Training physicians about caring for persons with disabilities: "Nothing about us without us!"
Center for Health Policy and Research; Commonwealth Medicine
*Clinical Competence; *Curriculum; *Disabled Persons; *Education, Continuing; Empathy; Health Status Disparities; Healthcare Disparities; Humans; *Patient Care; *Patient Participation; Patient-Centered Care; Perception; *Physicians; Quality of Life; United States
Medical Education | Public Health
According to the World Report on Disability, physicians worldwide generally lack training about caring for persons with disabilities, thus frequently compromising their health care experiences and health outcomes. Many U.S. physicians are similarly untrained about critical aspects of providing care to persons with disabilities, perhaps contributing to disparities in their care. Recognizing these inadequacies, U.S. medical educators are beginning to develop core competencies for trainees relating to the care of patients with disabilities, including understanding patients' perceptions of their quality of life and skills in providing patient-centered care. Having today's physicians, even when genuinely well-intentioned, retain control over designing disability-related training programs for future doctors may miss critical issues in caring empathically and effectively for persons with disabilities. Involving persons with disabilities in identifying training needs and implementing curricula for future physicians may offer important opportunities for ensuring their competency to provide patient-centered care to persons with disabilities.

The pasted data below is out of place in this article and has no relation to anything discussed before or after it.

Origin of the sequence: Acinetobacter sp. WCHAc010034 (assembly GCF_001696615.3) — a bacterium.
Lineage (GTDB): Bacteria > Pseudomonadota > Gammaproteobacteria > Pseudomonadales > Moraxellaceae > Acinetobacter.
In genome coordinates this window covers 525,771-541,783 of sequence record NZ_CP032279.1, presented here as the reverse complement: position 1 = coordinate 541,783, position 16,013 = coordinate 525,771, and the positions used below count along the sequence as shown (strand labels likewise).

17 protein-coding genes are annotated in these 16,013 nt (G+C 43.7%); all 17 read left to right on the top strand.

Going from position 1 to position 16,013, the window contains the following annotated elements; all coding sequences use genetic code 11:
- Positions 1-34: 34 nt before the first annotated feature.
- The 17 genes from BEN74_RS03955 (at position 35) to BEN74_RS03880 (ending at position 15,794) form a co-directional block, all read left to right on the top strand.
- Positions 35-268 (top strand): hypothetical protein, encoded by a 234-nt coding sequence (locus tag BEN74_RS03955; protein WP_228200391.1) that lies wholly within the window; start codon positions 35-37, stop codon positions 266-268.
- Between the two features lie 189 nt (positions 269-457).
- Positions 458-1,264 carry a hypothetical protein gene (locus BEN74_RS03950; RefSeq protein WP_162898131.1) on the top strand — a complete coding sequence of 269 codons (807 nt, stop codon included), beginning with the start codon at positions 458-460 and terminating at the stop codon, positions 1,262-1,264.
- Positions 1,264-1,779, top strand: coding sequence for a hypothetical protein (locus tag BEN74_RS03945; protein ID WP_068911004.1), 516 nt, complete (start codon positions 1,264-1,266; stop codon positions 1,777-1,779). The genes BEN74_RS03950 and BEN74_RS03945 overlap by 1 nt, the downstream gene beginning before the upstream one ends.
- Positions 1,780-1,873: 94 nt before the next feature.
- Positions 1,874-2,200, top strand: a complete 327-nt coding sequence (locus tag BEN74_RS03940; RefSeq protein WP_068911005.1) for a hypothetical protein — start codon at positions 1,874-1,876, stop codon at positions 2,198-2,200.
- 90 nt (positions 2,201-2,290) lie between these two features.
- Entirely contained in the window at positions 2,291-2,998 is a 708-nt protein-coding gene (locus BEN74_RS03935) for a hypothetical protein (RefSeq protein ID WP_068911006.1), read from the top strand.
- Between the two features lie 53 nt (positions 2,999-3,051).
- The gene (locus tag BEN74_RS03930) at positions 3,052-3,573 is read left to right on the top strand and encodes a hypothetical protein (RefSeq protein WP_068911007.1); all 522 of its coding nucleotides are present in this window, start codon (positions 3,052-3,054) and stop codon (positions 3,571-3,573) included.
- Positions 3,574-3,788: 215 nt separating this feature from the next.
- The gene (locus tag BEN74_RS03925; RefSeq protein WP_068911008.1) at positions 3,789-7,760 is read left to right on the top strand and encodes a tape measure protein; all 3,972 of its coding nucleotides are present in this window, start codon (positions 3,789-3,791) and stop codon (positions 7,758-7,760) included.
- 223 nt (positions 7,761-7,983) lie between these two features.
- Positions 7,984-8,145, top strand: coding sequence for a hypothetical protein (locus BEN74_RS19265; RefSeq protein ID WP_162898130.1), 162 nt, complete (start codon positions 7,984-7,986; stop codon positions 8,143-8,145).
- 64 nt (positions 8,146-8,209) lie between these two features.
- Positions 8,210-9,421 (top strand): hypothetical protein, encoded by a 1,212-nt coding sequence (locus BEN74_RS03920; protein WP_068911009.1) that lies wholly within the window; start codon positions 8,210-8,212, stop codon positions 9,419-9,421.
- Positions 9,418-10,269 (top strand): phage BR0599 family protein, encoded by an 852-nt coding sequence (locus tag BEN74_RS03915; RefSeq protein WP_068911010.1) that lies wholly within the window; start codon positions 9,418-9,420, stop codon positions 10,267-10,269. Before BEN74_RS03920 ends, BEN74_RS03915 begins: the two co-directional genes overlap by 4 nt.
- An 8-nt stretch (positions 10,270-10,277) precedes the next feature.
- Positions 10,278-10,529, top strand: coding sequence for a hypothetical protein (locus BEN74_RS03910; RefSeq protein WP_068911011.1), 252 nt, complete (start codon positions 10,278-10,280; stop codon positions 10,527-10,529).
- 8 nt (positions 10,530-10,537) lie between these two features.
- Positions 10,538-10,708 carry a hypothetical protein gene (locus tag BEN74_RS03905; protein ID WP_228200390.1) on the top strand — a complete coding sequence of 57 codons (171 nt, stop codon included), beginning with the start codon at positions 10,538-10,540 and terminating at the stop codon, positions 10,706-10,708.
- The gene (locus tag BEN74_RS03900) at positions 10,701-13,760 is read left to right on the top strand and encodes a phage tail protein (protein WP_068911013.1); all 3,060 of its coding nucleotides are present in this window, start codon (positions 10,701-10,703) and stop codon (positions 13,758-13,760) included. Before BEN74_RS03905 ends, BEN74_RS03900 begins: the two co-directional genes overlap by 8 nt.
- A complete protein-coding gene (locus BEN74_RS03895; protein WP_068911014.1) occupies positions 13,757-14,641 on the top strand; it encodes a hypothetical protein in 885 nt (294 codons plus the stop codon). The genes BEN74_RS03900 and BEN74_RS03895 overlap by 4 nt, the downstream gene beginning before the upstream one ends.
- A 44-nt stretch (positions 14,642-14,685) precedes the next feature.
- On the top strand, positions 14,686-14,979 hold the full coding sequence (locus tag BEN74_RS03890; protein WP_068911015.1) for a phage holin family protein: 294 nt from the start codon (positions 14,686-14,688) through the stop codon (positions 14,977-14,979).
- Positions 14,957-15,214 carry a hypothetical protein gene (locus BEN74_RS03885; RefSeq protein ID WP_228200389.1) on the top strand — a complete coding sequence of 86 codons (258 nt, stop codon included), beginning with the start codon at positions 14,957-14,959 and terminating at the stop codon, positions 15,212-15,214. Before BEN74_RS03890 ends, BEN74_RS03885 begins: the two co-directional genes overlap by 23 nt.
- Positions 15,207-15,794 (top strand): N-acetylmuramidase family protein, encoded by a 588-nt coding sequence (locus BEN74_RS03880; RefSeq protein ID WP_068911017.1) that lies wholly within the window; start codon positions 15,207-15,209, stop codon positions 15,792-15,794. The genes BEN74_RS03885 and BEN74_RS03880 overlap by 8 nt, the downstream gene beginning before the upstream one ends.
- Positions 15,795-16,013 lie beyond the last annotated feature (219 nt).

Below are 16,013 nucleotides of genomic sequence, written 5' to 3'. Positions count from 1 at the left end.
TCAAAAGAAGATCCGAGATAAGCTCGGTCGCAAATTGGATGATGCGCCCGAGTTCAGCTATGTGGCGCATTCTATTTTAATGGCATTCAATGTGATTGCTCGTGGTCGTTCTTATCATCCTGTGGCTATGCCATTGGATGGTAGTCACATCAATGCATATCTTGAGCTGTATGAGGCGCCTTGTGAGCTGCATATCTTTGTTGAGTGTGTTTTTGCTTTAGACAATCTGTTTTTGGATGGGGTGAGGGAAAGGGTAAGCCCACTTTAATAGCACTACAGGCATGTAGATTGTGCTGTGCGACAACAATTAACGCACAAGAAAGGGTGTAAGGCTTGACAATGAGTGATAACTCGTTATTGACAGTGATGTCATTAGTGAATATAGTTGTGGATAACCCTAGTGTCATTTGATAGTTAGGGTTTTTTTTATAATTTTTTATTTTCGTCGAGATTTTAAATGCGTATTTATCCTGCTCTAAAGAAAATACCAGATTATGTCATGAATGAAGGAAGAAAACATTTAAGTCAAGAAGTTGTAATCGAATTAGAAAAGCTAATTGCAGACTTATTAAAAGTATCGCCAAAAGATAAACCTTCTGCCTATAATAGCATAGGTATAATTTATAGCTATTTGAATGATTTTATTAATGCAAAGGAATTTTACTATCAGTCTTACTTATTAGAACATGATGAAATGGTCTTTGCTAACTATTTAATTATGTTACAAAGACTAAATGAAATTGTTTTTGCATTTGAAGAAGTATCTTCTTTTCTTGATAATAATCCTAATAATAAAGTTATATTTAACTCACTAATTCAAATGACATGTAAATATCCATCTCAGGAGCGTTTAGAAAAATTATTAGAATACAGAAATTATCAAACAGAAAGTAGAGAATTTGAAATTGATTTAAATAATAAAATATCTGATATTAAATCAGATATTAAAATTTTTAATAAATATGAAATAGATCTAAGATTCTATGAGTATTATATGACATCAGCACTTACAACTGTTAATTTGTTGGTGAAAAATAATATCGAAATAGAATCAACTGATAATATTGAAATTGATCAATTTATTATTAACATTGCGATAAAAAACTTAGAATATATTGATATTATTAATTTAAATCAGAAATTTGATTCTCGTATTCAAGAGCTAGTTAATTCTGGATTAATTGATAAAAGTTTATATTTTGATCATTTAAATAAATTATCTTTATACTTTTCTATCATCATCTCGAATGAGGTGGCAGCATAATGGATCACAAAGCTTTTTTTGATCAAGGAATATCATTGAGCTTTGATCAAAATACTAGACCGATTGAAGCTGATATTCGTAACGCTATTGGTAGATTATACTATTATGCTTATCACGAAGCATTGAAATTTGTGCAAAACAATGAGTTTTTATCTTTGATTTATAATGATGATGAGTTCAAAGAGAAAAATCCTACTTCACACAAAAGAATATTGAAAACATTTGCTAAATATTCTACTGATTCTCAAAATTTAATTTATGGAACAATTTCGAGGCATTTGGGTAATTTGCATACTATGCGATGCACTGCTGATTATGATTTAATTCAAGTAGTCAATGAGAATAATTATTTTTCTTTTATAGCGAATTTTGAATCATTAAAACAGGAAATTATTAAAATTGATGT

DOI of Published Version
Disabil Health J. 2012 Jul;5(3):136-9. doi: 10.1016/j.dhjo.2012.03.003. Epub 2012 Apr 17. Link to article on publisher's site
Disability and health journal
Iezzoni LI, Long-Bellil LM. (2012). Training physicians about caring for persons with disabilities: "Nothing about us without us!". Center for Health Policy and Research (CHPR) Publications. https://doi.org/10.1016/j.dhjo.2012.03.003. Retrieved from https://escholarship.umassmed.edu/healthpolicy_pp/89